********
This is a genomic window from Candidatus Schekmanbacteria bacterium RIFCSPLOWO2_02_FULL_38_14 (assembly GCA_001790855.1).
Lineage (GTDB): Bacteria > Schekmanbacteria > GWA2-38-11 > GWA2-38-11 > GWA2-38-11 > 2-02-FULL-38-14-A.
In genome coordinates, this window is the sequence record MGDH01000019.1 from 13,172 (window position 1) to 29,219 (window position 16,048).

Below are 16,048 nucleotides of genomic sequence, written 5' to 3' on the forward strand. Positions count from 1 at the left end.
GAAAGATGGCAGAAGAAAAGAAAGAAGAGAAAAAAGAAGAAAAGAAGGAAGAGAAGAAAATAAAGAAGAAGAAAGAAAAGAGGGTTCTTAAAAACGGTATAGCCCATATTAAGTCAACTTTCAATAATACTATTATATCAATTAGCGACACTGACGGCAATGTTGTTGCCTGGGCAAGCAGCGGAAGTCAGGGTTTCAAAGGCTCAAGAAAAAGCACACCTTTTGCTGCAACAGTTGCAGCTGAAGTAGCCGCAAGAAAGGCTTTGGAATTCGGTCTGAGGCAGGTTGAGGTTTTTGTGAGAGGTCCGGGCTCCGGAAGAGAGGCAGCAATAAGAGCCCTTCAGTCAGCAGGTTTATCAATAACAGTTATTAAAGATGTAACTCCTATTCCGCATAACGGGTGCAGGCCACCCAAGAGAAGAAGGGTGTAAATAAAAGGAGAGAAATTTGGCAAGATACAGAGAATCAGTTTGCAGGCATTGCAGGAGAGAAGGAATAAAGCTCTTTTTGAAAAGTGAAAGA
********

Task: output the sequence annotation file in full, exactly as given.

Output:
This is a genomic window from Candidatus Schekmanbacteria bacterium RIFCSPLOWO2_02_FULL_38_14 (assembly GCA_001790855.1).
Lineage (GTDB): Bacteria > Schekmanbacteria > GWA2-38-11 > GWA2-38-11 > GWA2-38-11 > 2-02-FULL-38-14-A.
In genome coordinates, this window is the sequence record MGDH01000019.1 from 13,172 (window position 1) to 29,219 (window position 16,048).

Below are 16,048 nucleotides of genomic sequence, written 5' to 3' on the forward strand. Positions count from 1 at the left end.
GAAAGATGGCAGAAGAAAAGAAAGAAGAGAAAAAAGAAGAAAAGAAGGAAGAGAAGAAAATAAAGAAGAAGAAAGAAAAGAGGGTTCTTAAAAACGGTATAGCCCATATTAAGTCAACTTTCAATAATACTATTATATCAATTAGCGACACTGACGGCAATGTTGTTGCCTGGGCAAGCAGCGGAAGTCAGGGTTTCAAAGGCTCAAGAAAAAGCACACCTTTTGCTGCAACAGTTGCAGCTGAAGTAGCCGCAAGAAAGGCTTTGGAATTCGGTCTGAGGCAGGTTGAGGTTTTTGTGAGAGGTCCGGGCTCCGGAAGAGAGGCAGCAATAAGAGCCCTTCAGTCAGCAGGTTTATCAATAACAGTTATTAAAGATGTAACTCCTATTCCGCATAACGGGTGCAGGCCACCCAAGAGAAGAAGGGTGTAAATAAAAGGAGAGAAATTTGGCAAGATACAGAGAATCAGTTTGCAGGCATTGCAGGAGAGAAGGAATAAAGCTCTTTTTGAAAAGTGAAAGA